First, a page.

Buddhism & Meditation Guide


Hi welcome!

There are quite a few meanings of the word meditation. The one I like the most is
the Sanskrit word called ‘bhavana’, which means to cultivate. This has, for me, the
connotations of growing plants or trees, which require the essentials of good soil
conditions, water and sunlight, but above all space and time. Trees and plants
generally require space to grow into their potential, and also the patience of time
to help them flourish. For instance, you don’t try and wrench a plant upwards to grow,
because you are getting impatient, but you let it make its own slow upwards ascent
to the sunlight to blossom. Meditation, like plants or trees, also requires good internal
and external conditions, but above all, it requires space and time. It is not a quick fix,
but requires gentle, steady perseverance and dedication to meet its challenges.

One of the greatest hindrances to an effective practice is the hindrance of
doubt. This is not an intellectual doubt, to ascertain whether something is right or
wrong, but an indecisiveness or indecision – an unwillingness to make up one’s
mind. Doubt raises its head in thoughts like, ‘Is the teacher correct in what he or she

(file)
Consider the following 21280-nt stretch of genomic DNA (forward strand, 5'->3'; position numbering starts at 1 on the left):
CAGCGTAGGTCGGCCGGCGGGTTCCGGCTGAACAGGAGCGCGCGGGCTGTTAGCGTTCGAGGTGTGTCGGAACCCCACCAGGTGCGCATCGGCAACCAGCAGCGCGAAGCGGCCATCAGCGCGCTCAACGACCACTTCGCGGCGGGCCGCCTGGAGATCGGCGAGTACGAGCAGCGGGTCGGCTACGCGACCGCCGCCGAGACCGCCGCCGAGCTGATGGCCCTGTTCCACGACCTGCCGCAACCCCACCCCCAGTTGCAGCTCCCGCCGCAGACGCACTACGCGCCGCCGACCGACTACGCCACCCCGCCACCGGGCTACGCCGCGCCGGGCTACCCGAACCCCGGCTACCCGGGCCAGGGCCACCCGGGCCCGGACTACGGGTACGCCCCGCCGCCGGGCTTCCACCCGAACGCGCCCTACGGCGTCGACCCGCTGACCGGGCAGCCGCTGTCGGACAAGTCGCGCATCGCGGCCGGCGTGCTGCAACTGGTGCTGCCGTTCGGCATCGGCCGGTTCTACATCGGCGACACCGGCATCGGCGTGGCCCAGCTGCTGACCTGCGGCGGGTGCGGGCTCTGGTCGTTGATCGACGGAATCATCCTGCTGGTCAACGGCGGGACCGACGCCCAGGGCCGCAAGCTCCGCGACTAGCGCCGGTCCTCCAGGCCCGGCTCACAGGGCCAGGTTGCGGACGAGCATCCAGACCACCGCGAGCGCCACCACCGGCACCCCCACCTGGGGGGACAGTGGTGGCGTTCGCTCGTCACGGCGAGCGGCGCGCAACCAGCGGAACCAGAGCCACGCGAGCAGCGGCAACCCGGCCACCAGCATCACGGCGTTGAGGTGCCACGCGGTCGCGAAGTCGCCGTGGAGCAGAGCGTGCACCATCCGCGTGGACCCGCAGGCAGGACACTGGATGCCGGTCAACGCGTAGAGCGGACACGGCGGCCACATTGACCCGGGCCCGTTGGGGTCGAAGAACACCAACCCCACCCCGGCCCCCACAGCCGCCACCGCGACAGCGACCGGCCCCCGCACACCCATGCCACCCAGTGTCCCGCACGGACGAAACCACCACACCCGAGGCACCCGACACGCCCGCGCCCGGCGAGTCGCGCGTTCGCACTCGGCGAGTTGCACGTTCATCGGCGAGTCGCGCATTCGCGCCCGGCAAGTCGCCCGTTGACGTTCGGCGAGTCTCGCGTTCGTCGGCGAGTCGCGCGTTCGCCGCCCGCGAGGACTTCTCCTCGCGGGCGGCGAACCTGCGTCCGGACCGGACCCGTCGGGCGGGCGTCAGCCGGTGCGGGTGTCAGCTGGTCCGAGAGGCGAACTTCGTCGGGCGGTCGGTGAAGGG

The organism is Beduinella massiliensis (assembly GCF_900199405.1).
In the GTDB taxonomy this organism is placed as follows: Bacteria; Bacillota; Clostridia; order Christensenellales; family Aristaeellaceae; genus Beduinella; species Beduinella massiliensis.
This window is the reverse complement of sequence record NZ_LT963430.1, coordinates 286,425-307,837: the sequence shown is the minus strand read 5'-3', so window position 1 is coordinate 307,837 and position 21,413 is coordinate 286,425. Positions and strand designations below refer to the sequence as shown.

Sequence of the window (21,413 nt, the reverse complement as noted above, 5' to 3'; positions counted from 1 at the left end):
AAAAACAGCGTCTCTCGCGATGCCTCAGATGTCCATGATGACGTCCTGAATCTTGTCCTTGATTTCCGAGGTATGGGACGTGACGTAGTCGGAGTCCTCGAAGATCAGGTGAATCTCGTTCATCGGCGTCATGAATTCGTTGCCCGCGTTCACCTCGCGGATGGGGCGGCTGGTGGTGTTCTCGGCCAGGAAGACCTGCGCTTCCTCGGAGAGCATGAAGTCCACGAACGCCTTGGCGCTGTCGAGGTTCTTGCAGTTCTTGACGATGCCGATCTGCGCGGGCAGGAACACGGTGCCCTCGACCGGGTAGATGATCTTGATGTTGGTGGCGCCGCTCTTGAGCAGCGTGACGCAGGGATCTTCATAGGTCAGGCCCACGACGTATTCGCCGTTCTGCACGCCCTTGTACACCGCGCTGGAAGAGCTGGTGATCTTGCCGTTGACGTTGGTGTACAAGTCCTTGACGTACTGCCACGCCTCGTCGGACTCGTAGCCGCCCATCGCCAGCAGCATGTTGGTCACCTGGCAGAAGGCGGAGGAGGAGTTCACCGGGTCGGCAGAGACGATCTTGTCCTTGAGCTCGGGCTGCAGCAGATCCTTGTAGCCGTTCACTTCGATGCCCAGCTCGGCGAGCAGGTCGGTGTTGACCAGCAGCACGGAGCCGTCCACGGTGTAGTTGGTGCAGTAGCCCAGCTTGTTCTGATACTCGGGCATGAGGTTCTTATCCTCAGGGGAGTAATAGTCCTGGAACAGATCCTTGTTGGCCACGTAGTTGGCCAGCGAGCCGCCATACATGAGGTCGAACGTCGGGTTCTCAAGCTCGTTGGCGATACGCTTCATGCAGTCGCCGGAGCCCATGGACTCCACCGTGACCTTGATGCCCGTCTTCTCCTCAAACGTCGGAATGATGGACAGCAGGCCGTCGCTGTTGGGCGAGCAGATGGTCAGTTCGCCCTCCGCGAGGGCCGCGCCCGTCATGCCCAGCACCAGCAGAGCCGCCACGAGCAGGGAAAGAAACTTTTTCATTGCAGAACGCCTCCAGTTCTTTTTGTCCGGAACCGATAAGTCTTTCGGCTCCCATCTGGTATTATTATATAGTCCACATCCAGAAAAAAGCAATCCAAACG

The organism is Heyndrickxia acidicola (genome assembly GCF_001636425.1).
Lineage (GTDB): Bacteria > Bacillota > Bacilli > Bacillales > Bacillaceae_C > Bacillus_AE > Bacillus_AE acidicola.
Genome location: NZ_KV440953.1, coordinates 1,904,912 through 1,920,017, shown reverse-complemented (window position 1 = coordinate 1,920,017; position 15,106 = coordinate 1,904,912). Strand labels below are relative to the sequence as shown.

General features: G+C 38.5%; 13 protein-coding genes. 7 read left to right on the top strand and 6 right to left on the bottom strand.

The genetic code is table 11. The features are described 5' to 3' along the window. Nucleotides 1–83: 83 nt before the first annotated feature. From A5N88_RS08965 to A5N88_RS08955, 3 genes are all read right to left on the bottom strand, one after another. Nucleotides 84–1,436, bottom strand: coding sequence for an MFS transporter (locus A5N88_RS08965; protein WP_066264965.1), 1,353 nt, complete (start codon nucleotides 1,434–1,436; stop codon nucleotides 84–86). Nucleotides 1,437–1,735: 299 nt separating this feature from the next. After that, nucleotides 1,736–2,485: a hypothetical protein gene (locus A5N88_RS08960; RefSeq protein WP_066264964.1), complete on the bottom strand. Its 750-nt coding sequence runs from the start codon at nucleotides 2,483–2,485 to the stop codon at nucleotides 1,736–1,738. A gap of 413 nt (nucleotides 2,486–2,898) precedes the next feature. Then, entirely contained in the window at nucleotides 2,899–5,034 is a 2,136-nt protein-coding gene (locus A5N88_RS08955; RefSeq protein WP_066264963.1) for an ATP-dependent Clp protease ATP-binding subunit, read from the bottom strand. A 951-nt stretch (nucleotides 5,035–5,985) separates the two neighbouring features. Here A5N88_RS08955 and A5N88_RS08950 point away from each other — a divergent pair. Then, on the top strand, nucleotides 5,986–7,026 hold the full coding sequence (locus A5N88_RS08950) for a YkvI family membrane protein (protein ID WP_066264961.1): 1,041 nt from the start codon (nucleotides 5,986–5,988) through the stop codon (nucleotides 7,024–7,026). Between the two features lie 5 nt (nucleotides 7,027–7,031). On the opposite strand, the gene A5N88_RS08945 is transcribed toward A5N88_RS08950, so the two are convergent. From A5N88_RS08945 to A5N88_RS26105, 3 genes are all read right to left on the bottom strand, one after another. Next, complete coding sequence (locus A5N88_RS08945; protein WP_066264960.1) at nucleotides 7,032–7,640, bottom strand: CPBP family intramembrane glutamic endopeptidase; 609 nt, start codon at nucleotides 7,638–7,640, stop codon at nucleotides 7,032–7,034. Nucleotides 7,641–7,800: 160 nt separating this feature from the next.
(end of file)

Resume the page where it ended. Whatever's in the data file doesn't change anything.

is explaining, or you don’t believe that you are someone who can properly meditate –
you are just not cut out for it.’ When these thoughts occur, just realise that this is
doubt manifesting itself, and it should be let go of, and not taken seriously.
As I often tell people, for meditation to have a cumulative effect, it needs to be
a little often, rather than a lot infrequently. In my books, this equates, in the
beginning, to at least a daily ten-minute formal sit, rather than an hour once a week.
Although any meditation is better than nothing, so some people need to start
somewhere, and long or short sits, once in a while just to get them started, seem
initially to be preferable to a daily undertaking.

The main thing I would stress is that you need to try and find enjoyment from the practice.
Enjoyment can come from how we engage a curious interest in the object of focus.
Notice if the breath is quick or slow, easy or laboured, coarse or fine, shallow or deep. Just try and
observe, and realise that it does change and quieten with time, which brings with it
enjoyment and a pleasant peacefulness, amidst, what could seem, an otherwise dull
and distracted meditation. Try and ride the air currents of these moments of
pleasure, which will help sustain your practice.

We are so often in our lives caught up in a multitude and cascade of thoughts.
When we first come to meditation, we bring an idea of our breath as something up
there in our heads. We can quickly lose interest in the breath, because we are so
immersed in our fantasising, planning, judging, analysing or comparing. What we